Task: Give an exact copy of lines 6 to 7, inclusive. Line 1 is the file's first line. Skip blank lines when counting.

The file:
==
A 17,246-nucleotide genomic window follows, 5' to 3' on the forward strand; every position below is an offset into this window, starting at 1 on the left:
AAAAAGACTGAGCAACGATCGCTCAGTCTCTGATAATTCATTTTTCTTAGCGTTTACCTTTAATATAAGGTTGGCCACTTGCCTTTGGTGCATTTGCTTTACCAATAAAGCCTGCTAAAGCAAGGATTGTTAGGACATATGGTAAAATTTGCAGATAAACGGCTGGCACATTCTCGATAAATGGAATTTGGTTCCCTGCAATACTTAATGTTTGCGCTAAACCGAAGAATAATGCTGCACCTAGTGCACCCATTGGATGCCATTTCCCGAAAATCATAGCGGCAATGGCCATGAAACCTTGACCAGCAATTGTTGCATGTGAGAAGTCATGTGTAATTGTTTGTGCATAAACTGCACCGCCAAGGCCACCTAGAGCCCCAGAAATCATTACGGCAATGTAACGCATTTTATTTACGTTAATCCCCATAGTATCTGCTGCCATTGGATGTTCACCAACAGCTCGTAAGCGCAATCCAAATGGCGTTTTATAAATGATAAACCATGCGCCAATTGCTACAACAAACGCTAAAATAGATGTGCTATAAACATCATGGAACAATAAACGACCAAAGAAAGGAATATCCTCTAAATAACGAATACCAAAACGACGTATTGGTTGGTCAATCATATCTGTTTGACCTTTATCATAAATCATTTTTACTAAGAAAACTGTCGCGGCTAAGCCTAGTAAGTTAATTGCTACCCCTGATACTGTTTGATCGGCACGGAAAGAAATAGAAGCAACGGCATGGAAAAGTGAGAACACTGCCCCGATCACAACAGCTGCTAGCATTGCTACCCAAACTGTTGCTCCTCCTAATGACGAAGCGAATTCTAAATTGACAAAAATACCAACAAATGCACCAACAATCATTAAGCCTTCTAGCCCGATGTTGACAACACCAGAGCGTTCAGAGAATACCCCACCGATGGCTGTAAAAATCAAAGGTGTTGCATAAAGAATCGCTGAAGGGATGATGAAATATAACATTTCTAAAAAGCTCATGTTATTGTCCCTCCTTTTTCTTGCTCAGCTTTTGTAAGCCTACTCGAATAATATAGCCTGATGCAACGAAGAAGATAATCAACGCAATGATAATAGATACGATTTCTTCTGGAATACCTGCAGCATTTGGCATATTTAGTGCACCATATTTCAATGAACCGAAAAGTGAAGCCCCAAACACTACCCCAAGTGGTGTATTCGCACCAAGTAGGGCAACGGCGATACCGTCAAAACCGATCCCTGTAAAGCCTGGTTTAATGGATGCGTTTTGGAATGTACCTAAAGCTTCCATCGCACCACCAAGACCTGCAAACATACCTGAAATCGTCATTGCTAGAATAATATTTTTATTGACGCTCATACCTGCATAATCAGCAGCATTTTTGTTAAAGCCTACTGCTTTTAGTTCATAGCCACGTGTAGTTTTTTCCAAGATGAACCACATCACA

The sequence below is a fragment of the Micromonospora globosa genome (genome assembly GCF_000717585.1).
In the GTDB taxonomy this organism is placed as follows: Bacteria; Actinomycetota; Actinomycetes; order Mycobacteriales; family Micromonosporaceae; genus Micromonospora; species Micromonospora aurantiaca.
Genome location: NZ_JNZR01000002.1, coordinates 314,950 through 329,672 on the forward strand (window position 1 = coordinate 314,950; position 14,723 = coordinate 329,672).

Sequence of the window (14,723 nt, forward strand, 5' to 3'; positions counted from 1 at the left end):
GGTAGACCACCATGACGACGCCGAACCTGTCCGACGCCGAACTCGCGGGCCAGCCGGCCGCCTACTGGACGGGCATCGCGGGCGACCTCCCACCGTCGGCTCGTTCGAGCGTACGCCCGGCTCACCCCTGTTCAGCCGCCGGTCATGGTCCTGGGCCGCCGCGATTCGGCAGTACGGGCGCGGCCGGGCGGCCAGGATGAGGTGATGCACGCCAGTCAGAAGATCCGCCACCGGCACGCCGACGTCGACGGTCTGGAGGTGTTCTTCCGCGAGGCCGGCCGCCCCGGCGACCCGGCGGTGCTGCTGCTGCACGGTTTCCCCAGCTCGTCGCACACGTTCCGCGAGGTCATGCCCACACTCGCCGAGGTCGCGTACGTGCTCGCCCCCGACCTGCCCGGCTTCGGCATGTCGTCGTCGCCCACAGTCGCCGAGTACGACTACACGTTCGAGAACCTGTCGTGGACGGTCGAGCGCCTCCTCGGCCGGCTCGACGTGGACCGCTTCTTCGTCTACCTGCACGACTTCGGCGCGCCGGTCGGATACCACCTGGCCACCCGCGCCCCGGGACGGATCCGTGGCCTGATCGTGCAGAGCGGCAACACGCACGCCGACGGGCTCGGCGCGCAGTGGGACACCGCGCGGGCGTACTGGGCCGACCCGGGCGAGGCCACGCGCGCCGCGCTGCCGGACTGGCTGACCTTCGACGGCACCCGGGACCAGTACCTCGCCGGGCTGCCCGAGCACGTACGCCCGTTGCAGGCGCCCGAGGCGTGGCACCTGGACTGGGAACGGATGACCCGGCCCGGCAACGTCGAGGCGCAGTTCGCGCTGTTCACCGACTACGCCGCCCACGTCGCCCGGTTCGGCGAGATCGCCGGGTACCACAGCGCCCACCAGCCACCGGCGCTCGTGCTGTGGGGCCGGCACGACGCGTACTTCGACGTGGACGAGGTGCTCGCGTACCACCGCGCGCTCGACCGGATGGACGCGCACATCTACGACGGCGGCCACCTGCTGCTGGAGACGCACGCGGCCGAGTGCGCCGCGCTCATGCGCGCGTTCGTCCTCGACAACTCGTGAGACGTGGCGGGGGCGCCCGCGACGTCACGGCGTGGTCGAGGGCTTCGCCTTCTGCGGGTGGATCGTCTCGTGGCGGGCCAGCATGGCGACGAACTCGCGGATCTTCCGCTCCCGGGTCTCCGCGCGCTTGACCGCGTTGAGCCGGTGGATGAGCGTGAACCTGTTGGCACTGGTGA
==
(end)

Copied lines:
Sequence of the window (14,723 nt, forward strand, 5' to 3'; positions counted from 1 at the left end):
GGTAGACCACCATGACGACGCCGAACCTGTCCGACGCCGAACTCGCGGGCCAGCCGGCCGCCTACTGGACGGGCATCGCGGGCGACCTCCCACCGTCGGCTCGTTCGAGCGTACGCCCGGCTCACCCCTGTTCAGCCGCCGGTCATGGTCCTGGGCCGCCGCGATTCGGCAGTACGGGCGCGGCCGGGCGGCCAGGATGAGGTGATGCACGCCAGTCAGAAGATCCGCCACCGGCACGCCGACGTCGACGGTCTGGAGGTGTTCTTCCGCGAGGCCGGCCGCCCCGGCGACCCGGCGGTGCTGCTGCTGCACGGTTTCCCCAGCTCGTCGCACACGTTCCGCGAGGTCATGCCCACACTCGCCGAGGTCGCGTACGTGCTCGCCCCCGACCTGCCCGGCTTCGGCATGTCGTCGTCGCCCACAGTCGCCGAGTACGACTACACGTTCGAGAACCTGTCGTGGACGGTCGAGCGCCTCCTCGGCCGGCTCGACGTGGACCGCTTCTTCGTCTACCTGCACGACTTCGGCGCGCCGGTCGGATACCACCTGGCCACCCGCGCCCCGGGACGGATCCGTGGCCTGATCGTGCAGAGCGGCAACACGCACGCCGACGGGCTCGGCGCGCAGTGGGACACCGCGCGGGCGTACTGGGCCGACCCGGGCGAGGCCACGCGCGCCGCGCTGCCGGACTGGCTGACCTTCGACGGCACCCGGGACCAGTACCTCGCCGGGCTGCCCGAGCACGTACGCCCGTTGCAGGCGCCCGAGGCGTGGCACCTGGACTGGGAACGGATGACCCGGCCCGGCAACGTCGAGGCGCAGTTCGCGCTGTTCACCGACTACGCCGCCCACGTCGCCCGGTTCGGCGAGATCGCCGGGTACCACAGCGCCCACCAGCCACCGGCGCTCGTGCTGTGGGGCCGGCACGACGCGTACTTCGACGTGGACGAGGTGCTCGCGTACCACCGCGCGCTCGACCGGATGGACGCGCACATCTACGACGGCGGCCACCTGCTGCTGGAGACGCACGCGGCCGAGTGCGCCGCGCTCATGCGCGCGTTCGTCCTCGACAACTCGTGAGACGTGGCGGGGGCGCCCGCGACGTCACGGCGTGGTCGAGGGCTTCGCCTTCTGCGGGTGGATCGTCTCGTGGCGGGCCAGCATGGCGACGAACTCGCGGATCTTCCGCTCCCGGGTCTCCGCGCGCTTGACCGCGTTGAGCCGGTGGATGAGCGTGAACCTGTTGGCACTGGTGA